Forty-five minutes passed, and before we hung up, we had surgery scheduled. Riley and I flew to Los Angeles three weeks later, and he underwent the pioneering nerve transfer. After almost seven hours in the operating room, Dr. Seruya had taken the nerve from Riley’s big toe and attached it to his upper shin muscles (anterior tibialis and the peroneus brevis). The intention was to rewire Riley’s lower leg and bypass the nerve damage altogether. If the surgery worked, Riley would think about curling his toes, and when he did, the nerve would be sent a signal to fire, resulting in his foot flexing. Not only would the physical re-attachment of the nerve need to work, but Riley himself would need to train his brain to create a new neuropathway. And that is exactly what he did.



The rehab was brutal – way harder than the knee. It was months of brain training, balance exercises, agility movements, kins stretching, muscle activation, and building with a phenomenal trainer named Ben Van Treese. Riley spent a ton of time getting his other body parts stronger based on the idea that we are a whole system, and if you get other parts to be strong, the weaker ones will follow.

Three months passed when one day all our family was sitting together in our living room. I grabbed Hadley’s feet and joked about how dirty her socks were. Riley’s feet happened to be resting on the side of the couch right in front of me, so I turned to him and said, “Riley, let’s see what you’ve got?” And I proceeded to take his socks off. “Can you flex your foot?”

Sure enough, he could! It was a miracle!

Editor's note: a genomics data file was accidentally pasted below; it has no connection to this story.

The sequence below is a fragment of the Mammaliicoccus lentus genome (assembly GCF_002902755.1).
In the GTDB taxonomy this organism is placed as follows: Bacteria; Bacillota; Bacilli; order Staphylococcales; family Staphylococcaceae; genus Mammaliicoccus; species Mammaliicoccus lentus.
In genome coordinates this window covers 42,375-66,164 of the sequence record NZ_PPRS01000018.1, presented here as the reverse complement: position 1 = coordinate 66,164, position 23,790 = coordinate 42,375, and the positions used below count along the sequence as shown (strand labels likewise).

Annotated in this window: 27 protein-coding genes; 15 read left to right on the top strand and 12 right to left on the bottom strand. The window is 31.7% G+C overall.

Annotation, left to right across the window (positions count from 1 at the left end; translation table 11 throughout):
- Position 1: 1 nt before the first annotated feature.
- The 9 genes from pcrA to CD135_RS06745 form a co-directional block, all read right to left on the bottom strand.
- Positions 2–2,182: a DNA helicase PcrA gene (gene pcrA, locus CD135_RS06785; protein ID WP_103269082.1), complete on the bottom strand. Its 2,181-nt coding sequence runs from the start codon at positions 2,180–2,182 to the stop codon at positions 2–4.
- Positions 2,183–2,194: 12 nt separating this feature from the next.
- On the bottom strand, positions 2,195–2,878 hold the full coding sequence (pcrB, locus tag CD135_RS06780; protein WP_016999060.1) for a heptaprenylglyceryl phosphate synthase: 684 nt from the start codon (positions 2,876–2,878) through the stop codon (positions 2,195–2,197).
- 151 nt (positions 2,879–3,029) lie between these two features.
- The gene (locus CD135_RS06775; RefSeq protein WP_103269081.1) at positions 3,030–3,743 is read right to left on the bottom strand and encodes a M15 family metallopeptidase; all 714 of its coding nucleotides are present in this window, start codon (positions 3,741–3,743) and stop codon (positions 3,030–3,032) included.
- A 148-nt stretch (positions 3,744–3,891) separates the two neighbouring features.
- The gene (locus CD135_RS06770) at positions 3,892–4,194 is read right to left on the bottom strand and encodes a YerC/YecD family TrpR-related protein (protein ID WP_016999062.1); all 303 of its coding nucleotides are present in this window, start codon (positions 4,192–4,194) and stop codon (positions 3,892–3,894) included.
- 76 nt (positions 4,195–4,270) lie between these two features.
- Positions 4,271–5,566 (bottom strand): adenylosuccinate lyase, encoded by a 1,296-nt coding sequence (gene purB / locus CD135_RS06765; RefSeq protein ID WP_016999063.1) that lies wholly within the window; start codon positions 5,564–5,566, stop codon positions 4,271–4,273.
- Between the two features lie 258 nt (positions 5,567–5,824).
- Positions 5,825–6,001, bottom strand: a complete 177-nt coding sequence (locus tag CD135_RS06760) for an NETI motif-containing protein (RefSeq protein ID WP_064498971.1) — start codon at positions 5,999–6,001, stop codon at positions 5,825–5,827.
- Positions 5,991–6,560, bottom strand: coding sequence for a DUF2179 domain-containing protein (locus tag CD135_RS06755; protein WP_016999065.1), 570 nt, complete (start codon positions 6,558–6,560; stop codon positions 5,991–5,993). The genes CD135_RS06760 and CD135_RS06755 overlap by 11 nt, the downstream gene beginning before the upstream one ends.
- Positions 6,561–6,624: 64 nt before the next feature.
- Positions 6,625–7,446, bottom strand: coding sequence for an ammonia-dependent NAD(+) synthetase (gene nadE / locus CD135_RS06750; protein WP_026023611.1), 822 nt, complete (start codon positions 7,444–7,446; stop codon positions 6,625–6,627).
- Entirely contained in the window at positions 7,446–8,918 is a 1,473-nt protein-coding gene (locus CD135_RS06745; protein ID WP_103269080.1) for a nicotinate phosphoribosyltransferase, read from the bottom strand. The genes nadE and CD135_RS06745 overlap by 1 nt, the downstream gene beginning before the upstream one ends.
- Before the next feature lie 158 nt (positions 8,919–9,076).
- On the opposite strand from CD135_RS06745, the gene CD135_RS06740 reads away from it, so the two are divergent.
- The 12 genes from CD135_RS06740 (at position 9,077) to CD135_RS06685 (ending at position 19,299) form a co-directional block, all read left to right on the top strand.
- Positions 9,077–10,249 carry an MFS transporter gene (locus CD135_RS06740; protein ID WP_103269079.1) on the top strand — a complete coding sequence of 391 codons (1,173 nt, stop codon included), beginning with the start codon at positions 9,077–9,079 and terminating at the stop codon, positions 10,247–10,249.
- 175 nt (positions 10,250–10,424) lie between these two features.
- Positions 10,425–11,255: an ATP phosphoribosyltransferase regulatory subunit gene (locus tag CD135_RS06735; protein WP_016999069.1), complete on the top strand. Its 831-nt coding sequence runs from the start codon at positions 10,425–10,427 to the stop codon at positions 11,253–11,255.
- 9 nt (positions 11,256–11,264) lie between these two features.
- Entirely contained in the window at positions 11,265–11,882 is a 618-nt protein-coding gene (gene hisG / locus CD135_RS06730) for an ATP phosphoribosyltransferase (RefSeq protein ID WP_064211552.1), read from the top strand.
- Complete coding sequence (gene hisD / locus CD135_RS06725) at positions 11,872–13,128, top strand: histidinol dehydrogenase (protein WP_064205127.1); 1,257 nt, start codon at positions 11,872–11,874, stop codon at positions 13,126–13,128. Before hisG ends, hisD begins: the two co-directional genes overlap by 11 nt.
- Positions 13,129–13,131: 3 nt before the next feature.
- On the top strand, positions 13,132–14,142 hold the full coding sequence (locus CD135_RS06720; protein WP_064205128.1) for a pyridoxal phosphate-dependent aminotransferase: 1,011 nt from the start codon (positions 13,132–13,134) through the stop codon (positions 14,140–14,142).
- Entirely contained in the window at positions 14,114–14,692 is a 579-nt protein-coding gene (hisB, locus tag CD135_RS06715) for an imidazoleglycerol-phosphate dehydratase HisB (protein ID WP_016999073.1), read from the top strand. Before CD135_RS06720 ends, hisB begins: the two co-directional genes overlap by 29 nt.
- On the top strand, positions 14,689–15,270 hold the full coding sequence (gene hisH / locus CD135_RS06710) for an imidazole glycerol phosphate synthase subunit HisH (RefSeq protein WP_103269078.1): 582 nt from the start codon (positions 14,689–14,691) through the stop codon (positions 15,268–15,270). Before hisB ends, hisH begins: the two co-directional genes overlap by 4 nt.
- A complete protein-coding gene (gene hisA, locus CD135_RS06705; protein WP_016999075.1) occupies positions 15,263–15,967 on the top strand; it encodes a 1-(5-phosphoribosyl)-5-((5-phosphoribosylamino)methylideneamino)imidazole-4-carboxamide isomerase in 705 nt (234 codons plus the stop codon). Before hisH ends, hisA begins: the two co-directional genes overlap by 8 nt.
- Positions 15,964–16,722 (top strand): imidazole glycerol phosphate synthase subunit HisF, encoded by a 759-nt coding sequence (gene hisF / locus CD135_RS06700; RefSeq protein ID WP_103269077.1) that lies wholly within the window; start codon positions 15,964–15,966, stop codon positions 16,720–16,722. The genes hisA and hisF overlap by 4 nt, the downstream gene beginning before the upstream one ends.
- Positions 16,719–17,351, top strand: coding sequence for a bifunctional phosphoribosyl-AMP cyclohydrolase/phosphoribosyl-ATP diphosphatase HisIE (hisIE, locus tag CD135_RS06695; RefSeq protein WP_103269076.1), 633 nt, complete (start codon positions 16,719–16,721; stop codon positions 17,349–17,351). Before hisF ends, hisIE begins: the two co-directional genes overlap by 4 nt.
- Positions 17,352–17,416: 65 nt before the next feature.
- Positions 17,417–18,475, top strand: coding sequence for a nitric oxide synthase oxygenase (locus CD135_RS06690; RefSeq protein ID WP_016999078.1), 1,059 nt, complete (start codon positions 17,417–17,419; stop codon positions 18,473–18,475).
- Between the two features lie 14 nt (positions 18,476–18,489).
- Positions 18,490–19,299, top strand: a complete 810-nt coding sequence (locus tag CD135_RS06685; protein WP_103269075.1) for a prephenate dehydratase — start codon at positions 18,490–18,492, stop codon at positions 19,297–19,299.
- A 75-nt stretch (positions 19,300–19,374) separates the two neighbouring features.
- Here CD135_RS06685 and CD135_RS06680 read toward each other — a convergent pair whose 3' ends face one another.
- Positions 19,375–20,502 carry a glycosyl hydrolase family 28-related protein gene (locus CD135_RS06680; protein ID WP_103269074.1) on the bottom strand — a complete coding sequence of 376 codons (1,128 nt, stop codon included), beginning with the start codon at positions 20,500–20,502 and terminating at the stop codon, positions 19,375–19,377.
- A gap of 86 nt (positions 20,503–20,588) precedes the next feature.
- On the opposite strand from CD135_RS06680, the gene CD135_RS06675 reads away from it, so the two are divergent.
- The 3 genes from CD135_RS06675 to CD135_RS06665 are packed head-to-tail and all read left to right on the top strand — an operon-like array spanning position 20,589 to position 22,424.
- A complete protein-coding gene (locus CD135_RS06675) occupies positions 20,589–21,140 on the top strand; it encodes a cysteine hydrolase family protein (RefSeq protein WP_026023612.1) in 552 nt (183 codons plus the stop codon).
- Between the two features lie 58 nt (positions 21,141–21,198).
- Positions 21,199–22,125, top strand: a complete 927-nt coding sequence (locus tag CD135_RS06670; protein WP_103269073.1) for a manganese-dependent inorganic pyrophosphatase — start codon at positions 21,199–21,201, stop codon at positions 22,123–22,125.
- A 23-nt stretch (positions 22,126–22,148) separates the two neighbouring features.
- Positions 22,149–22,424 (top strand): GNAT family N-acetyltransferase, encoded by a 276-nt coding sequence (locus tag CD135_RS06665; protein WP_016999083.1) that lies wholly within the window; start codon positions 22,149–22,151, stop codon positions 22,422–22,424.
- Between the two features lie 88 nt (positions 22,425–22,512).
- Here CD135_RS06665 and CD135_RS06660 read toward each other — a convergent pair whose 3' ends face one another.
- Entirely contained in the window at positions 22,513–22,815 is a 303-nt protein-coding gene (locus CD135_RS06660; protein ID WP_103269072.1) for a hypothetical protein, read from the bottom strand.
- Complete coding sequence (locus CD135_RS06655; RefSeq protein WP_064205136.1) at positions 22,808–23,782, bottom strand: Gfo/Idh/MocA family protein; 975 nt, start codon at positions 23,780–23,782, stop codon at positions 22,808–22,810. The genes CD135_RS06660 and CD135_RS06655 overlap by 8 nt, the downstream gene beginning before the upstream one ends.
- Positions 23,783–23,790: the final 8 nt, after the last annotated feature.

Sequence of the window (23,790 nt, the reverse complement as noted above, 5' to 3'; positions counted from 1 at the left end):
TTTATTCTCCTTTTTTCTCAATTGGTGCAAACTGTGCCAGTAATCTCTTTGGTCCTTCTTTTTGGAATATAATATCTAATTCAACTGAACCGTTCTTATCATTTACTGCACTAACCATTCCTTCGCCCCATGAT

On his own and with a lot of focused brain power, he flexed his foot and got his ankle to cock. His toes even flexed too! I couldn’t believe my eyes. The surgery worked! Riley did it! Our comeback kid did it!

“Thank you, thank you, thank you,” I said aloud, directing gratitude to everyone present, my guides, our healing team, friends, family, and especially Dr. Seruya. I then had Riley repeat the movement and videotaped him doing it again so I could send it off to our doc so he could see his miracle work.

Miracles Do Happen

A few months later, Riley returned to the lacrosse field, wearing #17, the same jersey number that was retired when I played lacrosse in high school. With each game, he gained confidence in his body, strength in his mind, agility in his skill, and determination in his outlook. Throughout two seasons, he returned to win two State Championships and became one of the highest scorers on his team. He will graduate from Park City High School this week and head off to San Diego State University in the fall, where he will play lacrosse and study neuroscience, an area of interest birthed from his journey.

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** Photos courtesy of Ben Crosby

I often reflect on what I learned as his mother. Riley modeled what’s possible when you put your heart and mind into whatever you desire. He showed me that we are born resilient. He taught me that we are meant to and will overcome no matter what deck we are handed in life. He allowed me to bring forth my faith in the Universe, noticing the signs of synchronicity and trusting the urge to know when to act. He showed me that he is so much more than an athlete – he is more than his gifts and talents. He is a model of determination, strength, hope, and resilience.

We all have this within us. We are designed this way. Regardless of your challenge, remember that you are wired to heal. You are meant to shine. You are destined to overcome and manifest miracles in the moment – they are just waiting for you to believe in their existence.

Keep walking one step at a time; soon enough, you will see that the comeback is always greater than the setback.

To learn how to recognize the signs in your life with greater awareness, create a deeper connection with your own insights, and trust you know when it’s time to act, come to Lantern, our leadership retreat for conscious leaders. Learn more here >>>